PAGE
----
SV2B Knockout Mouse

Introduction Synaptic vesicle protein 2 (SV2) is a membrane glycoprotein found only in the secretory vesicles of neural and endocrine cells. It appears to be unique to vertebrates, suggesting that it evolved as a part of complex signaling systems. In mammals, there are three SV2 genes denoted A, B, and C. The molecular mechanism by which these proteins regulate secretion is not clear. Based on predicted structure and amino acid sequences, the SV2 proteins belong to the major facilitator superfamily of transporter proteins, although no transport substrate has been identified despite substantial effort. SV2B is brain specific, with a wide but not ubiquitous distribution. Technology description Dr Sandra Bajjalieh’s laboratory has generated SV2B knockout mice. After homologous recombination in embryonic stem cells, cell lines carrying the SV2B disruption were injected into C57BL/6 blastocysts and implanted into pseudopregnant females. Loss of SV2B does not affect viability or fecundity of the mice. This transgenic mouse offers a powerful tool for investigating how the loss of SV2 affects neural signaling in brain networks. Related Publication(s)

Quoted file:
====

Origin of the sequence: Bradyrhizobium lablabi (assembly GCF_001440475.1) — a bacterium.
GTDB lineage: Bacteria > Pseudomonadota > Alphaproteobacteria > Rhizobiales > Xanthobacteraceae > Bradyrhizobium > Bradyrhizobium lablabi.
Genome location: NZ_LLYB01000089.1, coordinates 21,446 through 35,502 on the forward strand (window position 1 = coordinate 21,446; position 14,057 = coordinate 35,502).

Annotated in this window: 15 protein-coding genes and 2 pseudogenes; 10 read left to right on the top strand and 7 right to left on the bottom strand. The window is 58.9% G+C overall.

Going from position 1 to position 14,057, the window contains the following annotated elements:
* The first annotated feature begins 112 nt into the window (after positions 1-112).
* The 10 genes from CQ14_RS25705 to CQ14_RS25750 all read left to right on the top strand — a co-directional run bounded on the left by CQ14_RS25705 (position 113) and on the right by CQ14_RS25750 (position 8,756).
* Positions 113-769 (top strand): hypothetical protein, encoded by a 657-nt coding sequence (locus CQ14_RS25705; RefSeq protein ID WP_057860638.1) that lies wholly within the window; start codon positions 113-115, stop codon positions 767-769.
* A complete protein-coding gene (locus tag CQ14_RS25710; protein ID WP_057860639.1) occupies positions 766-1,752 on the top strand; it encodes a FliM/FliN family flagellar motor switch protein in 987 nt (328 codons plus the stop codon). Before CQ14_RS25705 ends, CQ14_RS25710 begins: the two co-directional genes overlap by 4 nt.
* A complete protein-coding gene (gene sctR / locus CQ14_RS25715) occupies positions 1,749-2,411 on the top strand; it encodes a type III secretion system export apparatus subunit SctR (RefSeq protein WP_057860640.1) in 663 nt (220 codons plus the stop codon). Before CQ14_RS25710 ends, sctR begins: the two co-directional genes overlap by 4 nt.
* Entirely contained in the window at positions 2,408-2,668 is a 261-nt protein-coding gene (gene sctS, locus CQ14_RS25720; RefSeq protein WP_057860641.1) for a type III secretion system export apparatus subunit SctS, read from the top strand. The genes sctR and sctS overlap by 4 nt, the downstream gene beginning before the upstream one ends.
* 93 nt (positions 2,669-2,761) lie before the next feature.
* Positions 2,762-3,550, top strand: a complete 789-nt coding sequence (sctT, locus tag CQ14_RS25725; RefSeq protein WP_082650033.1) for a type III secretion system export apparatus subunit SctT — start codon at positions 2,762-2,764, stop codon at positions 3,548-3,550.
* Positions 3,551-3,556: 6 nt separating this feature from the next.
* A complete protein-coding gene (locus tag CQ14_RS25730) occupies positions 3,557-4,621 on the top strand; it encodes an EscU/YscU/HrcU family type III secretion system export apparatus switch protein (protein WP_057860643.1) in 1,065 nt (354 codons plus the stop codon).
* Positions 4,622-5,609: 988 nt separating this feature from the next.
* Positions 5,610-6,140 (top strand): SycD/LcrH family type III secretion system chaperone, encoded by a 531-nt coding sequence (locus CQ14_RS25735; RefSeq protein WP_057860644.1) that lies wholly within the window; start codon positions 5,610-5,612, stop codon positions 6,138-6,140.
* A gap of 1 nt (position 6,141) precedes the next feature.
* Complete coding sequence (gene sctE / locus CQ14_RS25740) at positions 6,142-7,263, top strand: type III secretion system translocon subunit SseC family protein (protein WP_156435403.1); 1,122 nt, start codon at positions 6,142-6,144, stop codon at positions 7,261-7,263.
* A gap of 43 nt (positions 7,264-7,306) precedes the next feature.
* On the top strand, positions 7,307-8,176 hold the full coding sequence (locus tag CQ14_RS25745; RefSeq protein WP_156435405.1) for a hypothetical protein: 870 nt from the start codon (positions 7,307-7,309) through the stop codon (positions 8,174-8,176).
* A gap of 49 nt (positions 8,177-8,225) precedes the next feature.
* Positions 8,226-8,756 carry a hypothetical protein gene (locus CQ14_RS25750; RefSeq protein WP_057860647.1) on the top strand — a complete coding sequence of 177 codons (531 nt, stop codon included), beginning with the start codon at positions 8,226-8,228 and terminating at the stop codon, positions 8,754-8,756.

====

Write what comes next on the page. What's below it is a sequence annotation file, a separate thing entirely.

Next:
Proc Natl Acad Sci U S A 101(26): 9861-6, 2004. The Journal of Neuroscience 26(4): 1303-1313, 2006. For more information on this technology contact:

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